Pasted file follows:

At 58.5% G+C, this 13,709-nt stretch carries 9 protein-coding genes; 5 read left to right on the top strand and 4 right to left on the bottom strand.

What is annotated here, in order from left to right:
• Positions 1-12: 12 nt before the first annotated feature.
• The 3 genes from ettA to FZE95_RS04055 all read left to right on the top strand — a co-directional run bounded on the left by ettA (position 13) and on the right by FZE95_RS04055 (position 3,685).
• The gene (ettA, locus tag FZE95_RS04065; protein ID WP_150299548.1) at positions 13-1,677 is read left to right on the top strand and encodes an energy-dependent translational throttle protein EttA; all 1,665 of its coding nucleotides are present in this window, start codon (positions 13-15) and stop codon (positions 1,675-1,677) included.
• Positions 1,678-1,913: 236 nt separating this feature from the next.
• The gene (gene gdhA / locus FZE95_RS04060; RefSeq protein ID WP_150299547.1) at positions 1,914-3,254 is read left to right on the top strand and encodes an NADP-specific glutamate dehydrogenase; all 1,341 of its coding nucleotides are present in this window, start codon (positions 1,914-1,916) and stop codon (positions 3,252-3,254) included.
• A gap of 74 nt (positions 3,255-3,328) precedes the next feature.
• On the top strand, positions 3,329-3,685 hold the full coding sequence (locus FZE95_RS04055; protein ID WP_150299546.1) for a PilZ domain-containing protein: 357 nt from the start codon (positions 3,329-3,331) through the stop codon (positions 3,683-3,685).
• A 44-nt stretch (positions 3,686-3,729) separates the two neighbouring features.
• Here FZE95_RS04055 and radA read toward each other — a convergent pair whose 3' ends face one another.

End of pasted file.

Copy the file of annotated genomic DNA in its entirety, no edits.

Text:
At 58.5% G+C, this 13,709-nt stretch carries 9 protein-coding genes; 5 read left to right on the top strand and 4 right to left on the bottom strand.

What is annotated here, in order from left to right:
• Positions 1-12: 12 nt before the first annotated feature.
• The 3 genes from ettA to FZE95_RS04055 all read left to right on the top strand — a co-directional run bounded on the left by ettA (position 13) and on the right by FZE95_RS04055 (position 3,685).
• The gene (ettA, locus tag FZE95_RS04065; protein ID WP_150299548.1) at positions 13-1,677 is read left to right on the top strand and encodes an energy-dependent translational throttle protein EttA; all 1,665 of its coding nucleotides are present in this window, start codon (positions 13-15) and stop codon (positions 1,675-1,677) included.
• Positions 1,678-1,913: 236 nt separating this feature from the next.
• The gene (gene gdhA / locus FZE95_RS04060; RefSeq protein ID WP_150299547.1) at positions 1,914-3,254 is read left to right on the top strand and encodes an NADP-specific glutamate dehydrogenase; all 1,341 of its coding nucleotides are present in this window, start codon (positions 1,914-1,916) and stop codon (positions 3,252-3,254) included.
• A gap of 74 nt (positions 3,255-3,328) precedes the next feature.
• On the top strand, positions 3,329-3,685 hold the full coding sequence (locus FZE95_RS04055; protein ID WP_150299546.1) for a PilZ domain-containing protein: 357 nt from the start codon (positions 3,329-3,331) through the stop codon (positions 3,683-3,685).
• A 44-nt stretch (positions 3,686-3,729) separates the two neighbouring features.
• Here FZE95_RS04055 and radA read toward each other — a convergent pair whose 3' ends face one another.